On Veterans Affairs Fix, a Rare United Front for House and Senate

Both chambers are voting on different bills this week, but members believe they can reach an agreement for a fast, bipartisan victory.

Senate Majority Leader Senator Harry Reid (D-NV) listens during an event on Capitol Hill April 3, 2014 in Washington, DC. 
National Journal
Sarah Mimms
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Sarah Mimms
June 11, 2014, 1 a.m.

More than a month after the scan­dal at the Vet­er­ans Af­fairs De­part­ment broke, the House and Sen­ate seem to be mov­ing in dif­fer­ent dir­ec­tions to solve it, each bring­ing up its own pieces of le­gis­la­tion this week.

But those dif­fer­ences are small and will be re­solved without much delay, both sides say, hint­ing at the po­ten­tial for a quick, bi­par­tis­an solu­tion to a ma­jor na­tion­al prob­lem — something rarely seen in re­cent Con­gresses.

The House on Tues­day passed its third bill aimed at fix­ing prob­lems at the VA in as many weeks. The most re­cent meas­ure, and most com­pre­hens­ive bill so far, was sponsored by House Vet­er­ans’ Af­fairs Com­mit­tee Chair­man Jeff Miller of Flor­ida and passed 426-0, al­beit after a minor vot­ing mis­hap.

Mean­while, the Sen­ate is fo­cused on bring­ing up its own le­gis­la­tion, pro­posed by Sen­ate Vet­er­ans’ Af­fairs Com­mit­tee Chair­man Bernie Sanders, that rep­res­ents a com­prom­ise with Sen. John Mc­Cain and oth­er Re­pub­lic­an mem­bers. That vote, Sen­ate Ma­jor­ity Lead­er Harry Re­id said Tues­day, will likely come on Wed­nes­day or Thursday.

In an un­usu­al move, Re­id has said that he is open to look­ing at amend­ments — even from Re­pub­lic­ans — that are ger­mane to the le­gis­la­tion. That might not sound like much of a con­ces­sion, but giv­en that Re­id has blocked Re­pub­lic­an amend­ments more than twice as of­ten as every pre­vi­ous ma­jor­ity lead­er com­bined, it cer­tainly rep­res­ents a sig­ni­fic­ant shift.

The change in tone from the Sen­ate Ma­jor­ity Lead­er’s of­fice is due to the sig­ni­fic­ance of the is­sue. Where­as with oth­er le­gis­la­tion, mem­bers of the minor­ity have tried to at­tach amend­ments that would ef­fect­ively kill the un­der­ly­ing bill, no one is talk­ing about do­ing that with the VA fix, at least at the mo­ment. And it wouldn’t be polit­ic­ally wise to do any­thing that would stand in the way of a solu­tion. The Sen­ate, like the House, is ex­pec­ted to pass its VA bill with ease this week.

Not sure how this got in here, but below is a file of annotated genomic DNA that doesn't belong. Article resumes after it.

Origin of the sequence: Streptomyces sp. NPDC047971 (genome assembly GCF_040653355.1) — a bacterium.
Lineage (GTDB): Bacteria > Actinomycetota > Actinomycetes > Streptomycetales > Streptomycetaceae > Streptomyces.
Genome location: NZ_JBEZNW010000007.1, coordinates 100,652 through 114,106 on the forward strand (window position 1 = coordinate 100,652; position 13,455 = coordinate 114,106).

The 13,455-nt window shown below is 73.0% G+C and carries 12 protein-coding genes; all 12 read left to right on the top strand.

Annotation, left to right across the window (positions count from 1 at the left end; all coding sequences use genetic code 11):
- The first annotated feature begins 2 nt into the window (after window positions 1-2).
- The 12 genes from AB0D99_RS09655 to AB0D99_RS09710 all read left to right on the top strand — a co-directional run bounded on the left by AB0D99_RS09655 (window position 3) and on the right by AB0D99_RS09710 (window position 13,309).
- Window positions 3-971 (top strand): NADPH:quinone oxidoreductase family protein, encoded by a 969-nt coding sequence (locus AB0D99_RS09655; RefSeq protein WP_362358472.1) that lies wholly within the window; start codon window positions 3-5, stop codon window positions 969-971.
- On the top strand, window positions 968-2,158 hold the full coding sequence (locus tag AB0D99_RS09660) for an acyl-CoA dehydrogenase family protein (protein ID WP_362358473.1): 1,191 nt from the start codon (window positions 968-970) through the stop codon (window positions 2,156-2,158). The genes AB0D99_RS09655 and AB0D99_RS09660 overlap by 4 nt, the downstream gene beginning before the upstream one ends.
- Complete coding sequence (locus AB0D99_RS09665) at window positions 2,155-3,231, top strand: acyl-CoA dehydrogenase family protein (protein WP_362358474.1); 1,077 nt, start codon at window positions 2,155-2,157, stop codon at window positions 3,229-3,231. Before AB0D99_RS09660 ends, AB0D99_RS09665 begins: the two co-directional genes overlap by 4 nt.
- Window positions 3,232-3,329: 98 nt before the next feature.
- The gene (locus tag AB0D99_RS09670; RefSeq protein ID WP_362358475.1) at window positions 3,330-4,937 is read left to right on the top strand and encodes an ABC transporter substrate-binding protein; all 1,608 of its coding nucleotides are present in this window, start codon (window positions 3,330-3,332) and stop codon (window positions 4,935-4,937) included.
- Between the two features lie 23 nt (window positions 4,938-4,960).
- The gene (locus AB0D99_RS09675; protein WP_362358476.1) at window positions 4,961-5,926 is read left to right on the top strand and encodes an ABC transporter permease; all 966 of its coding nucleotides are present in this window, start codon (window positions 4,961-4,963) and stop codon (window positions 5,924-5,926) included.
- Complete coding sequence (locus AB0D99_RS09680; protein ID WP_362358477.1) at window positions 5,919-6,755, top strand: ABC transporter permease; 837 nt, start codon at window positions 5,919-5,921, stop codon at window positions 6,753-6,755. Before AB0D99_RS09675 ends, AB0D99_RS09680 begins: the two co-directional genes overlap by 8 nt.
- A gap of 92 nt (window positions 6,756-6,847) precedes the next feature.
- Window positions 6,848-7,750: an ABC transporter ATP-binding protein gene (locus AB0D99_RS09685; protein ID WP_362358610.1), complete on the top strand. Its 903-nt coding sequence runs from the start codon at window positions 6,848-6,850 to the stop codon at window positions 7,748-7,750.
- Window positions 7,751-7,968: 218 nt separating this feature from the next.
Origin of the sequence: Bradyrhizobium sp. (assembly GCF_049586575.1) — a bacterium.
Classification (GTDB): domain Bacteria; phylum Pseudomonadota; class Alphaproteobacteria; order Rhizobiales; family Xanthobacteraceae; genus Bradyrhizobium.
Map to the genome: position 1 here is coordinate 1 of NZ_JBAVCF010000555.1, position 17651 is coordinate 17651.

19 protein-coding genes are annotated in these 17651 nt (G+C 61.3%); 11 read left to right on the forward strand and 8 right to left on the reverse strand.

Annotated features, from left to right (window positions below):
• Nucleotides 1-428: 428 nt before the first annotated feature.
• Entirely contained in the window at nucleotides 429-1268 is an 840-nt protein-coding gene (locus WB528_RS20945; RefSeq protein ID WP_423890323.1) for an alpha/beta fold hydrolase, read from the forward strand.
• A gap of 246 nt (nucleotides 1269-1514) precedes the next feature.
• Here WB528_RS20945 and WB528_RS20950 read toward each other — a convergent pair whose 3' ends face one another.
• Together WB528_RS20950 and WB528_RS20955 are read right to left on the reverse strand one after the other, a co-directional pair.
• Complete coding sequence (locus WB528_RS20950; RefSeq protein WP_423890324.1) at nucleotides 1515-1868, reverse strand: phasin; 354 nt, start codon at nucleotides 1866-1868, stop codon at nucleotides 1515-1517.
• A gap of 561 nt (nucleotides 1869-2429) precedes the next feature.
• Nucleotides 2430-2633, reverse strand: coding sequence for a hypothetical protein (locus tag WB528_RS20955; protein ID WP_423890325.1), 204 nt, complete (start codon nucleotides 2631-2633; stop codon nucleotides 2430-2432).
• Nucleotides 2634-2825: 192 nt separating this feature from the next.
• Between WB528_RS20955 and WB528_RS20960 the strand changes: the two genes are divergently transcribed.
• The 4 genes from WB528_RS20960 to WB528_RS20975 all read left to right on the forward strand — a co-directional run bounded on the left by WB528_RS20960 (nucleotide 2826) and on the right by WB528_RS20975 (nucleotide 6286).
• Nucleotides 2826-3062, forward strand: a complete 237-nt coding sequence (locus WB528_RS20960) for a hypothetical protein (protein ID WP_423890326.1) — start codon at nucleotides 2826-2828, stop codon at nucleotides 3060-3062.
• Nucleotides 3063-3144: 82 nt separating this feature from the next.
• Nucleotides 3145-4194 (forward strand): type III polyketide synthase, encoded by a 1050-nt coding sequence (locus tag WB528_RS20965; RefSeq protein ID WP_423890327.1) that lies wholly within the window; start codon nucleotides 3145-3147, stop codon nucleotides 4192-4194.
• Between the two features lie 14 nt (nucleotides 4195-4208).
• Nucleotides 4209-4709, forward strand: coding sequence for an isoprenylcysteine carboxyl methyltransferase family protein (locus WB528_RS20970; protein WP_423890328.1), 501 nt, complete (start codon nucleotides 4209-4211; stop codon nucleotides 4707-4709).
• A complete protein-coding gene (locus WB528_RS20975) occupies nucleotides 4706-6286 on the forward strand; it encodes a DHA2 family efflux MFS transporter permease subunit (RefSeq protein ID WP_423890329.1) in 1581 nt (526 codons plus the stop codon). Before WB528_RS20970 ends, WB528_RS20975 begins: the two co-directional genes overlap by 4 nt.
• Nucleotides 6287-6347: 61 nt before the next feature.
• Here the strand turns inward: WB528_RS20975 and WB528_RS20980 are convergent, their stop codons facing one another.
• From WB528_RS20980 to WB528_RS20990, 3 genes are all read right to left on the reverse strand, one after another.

Not all is com­pletely re­con­ciled between the cham­bers, however. Lead­ers, in­clud­ing Sanders and Miller, also said Tues­day that they had not read the oth­er cham­ber’s le­gis­la­tion. Spokes­men for Re­id and House Speak­er John Boehner de­clined to say wheth­er they would bring the oth­er cham­ber’s bill to the floor or com­ment on it un­til the oth­er cham­ber passes it.

And there are dif­fer­ences between the bills. The House le­gis­la­tion would al­low vet­er­ans to vis­it a non-VA fa­cil­ity if they are on a wait-list for more than 30 days, while the Sen­ate bill would not. Both meas­ures do al­low vet­er­ans to go out­side the sys­tem for care if they live more than 40 miles from a VA fa­cil­ity. The Sen­ate bill also provides mil­lions of dol­lars in new fund­ing to build ad­di­tion­al VA hos­pit­als and hire more doc­tors that is not in­cluded in the House pro­vi­sion. And the House le­gis­la­tion calls for an in­de­pend­ent in­vest­ig­a­tion in­to is­sues at the VA.

But these is­sues won’t hold up a le­gis­lat­ive fix for long, mem­bers on both sides say. Lead­ers in both cham­bers ex­pect to re­con­cile the bills quickly and send them to Pres­id­ent Obama’s desk.

On the Sen­ate side, mem­bers and aides in­volved in the is­sue feel that the bills are in the “same ball­park,” a spokes­man for Re­id (a base­ball fan) said Tues­day.

Miller, who hadn’t seen the Sen­ate bill but was in­volved in the ne­go­ti­ations on that side of the Cap­it­ol dur­ing last week’s House re­cess, was sim­il­arly op­tim­ist­ic. “I think the House is will­ing to look at any­thing that the Sen­ate brings for­ward. That’s the way the pro­cess is sup­posed to work around here. Both Houses, you know, come for­ward with the le­gis­la­tion that they think would solve the is­sue. Then it’s im­port­ant for us to come for­ward and re­con­cile as quickly as we can,” he said Monday.

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